It’s hard to believe that almost three decades have gone by since the release of Jurassic Park (1993). Six Jurassic movies followed. The series evolved from Jurassic Park to Jurassic World with cast members and creatures being replaced.
The latest installment is Jurassic World Dominion (2022) in which the writers have gone the way of Spider-Man: No Way Home (2021) combining old and new cast members in an effort to take the series to another level.
It’s the cinematic equivalent of The Doobie Brothers touring with both Tom Johnston and Michael McDonald. Fans get the best of both worlds.
On one hand, it looks like a fan fantasy dream movie. On the other hand, it raises the possibility that the writers are perhaps just running out of ideas.
Whatever the case, it’s guaranteed to sell tickets this summer.
I can recall going to the screening of the original Jurassic Park. It had the intensity of the second coming. Michael Crichton’s book was a best seller, Steven Spielberg had come aboard to direct, and it was going to feature some never-before-seen digital effects.
To its credit, it lived up to all the hype, and then some. To this day, I still marvel at the technical achievement that Jurassic Park represented. As I always told my History of American Cinema students, when taken into context of movie making back in the Nineties, Jurassic Park was a giant leap for the movie industry, in the way of Hollywood special effects. It was remarkably good back in the days when digital effects were just making their debut in feature films. Those pioneering effects have stood the test of time.
They still make audiences jump out of their seats.
The early attempts at creature rendering worked. The mix of digital effects and animatronics was nothing short of brilliant. It was, and is, a masterpiece. And it was going to be a hard act to follow.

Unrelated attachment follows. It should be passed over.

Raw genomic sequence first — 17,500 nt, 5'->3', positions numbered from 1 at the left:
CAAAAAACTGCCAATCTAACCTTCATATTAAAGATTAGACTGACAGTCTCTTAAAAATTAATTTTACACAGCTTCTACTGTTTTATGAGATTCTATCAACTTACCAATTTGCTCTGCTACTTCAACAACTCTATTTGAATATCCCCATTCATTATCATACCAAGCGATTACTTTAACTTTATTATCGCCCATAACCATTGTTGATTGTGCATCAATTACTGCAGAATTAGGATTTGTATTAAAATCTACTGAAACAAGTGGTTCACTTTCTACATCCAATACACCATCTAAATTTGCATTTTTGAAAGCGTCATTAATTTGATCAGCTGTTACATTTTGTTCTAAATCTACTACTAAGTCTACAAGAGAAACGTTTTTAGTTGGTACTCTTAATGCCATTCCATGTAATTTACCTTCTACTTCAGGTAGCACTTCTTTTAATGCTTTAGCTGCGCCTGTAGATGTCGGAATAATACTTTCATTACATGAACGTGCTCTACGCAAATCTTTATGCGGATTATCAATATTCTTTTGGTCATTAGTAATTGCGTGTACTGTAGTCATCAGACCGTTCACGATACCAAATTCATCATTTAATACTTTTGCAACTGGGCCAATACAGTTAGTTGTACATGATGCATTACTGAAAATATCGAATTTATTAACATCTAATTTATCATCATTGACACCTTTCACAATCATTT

Special effects have improved over the years, as evidenced in Top Gun Maverick (2022). It’s that rare sequel that blows away the beloved original, in every way.
But there is only so much you can do with the dinosaur effects in the Jurassic movies, particularly when they pretty much got it right the first time around.
Likewise, there is not a lot you can do beyond the basic story premise. There are living, breathing, reconstituted dinosaurs who want to eat you. You run for your life until you can figure out a solution. In the end, the humans must win and survive, and of course they always do.
Jurassic World Dominion changes the game a little. In the Jurassic World movies, the dinosaurs are capable of some degree of training and domestication. In that world, there are both good and bad dinosaurs, the ones that want to have you for lunch and the ones that might be capable of being your pet, if you’re careful not to piss them off.
In this installment, the movie opens in an alternate reality in which dinosaurs are everywhere, living amongst us. Mankind is living in an age that demands peaceful coexistence. What you can’t eradicate and make extinct again, you must embrace.
But that only goes so far. Human greed always seems to factor in. Here, it’s a brilliant megalomaniac akin to the supervillain in every James Bond movie who wants to use gene splicing biotechnology to rule the world. It’s what evil supervillains do.
In order to stop him, the heroes of both Jurassic franchises must combine their brains and bravery. And so, Sam Neill (doing his best Indiana Jones), Laura Dern and Jeff Goldblum from Jurassic Park, join with Chris Pratt and Bryce Dallas Howard from Jurassic World. Other new characters are sprinkled in, including a clone of an earlier character. If you can regenerate long extinct reptiles, it would only seem logical that you can recreate a deceased human being from extracted DNA.
The characters aren’t the problem with Jurassic World Dominion, it’s the writing. As expected, there are two parallel romantic story lines, one involving Sam Neill and Laura Dern’s characters, and one involving Chris Pratt and Bryce Dallas Howard’s characters.
It’s a no-brainer. Both couples are meant to be together, despite all the obstacles.
Jeff Goldblum’s character is tossed in for comic relief. It’s a part he was born to play.
The great disappointment is the total improbability of the storyline in which characters just magically show up at exactly the right moment to save everyone’s lives and propel the plot forward. No spoilers, but it happens. A lot.
Yes, there are a few first-rate action sequences in the movie, and some close, face-to-face encounters with some huge menacing lizards, but you know that no one is going to die in a movie like this--at least none of the good guys, or cute, cuddly baby dinosaurs who will be popping up on toy store shelves everywhere this summer.
Be on the lookout.
Jurassic World Dominion is in theaters now.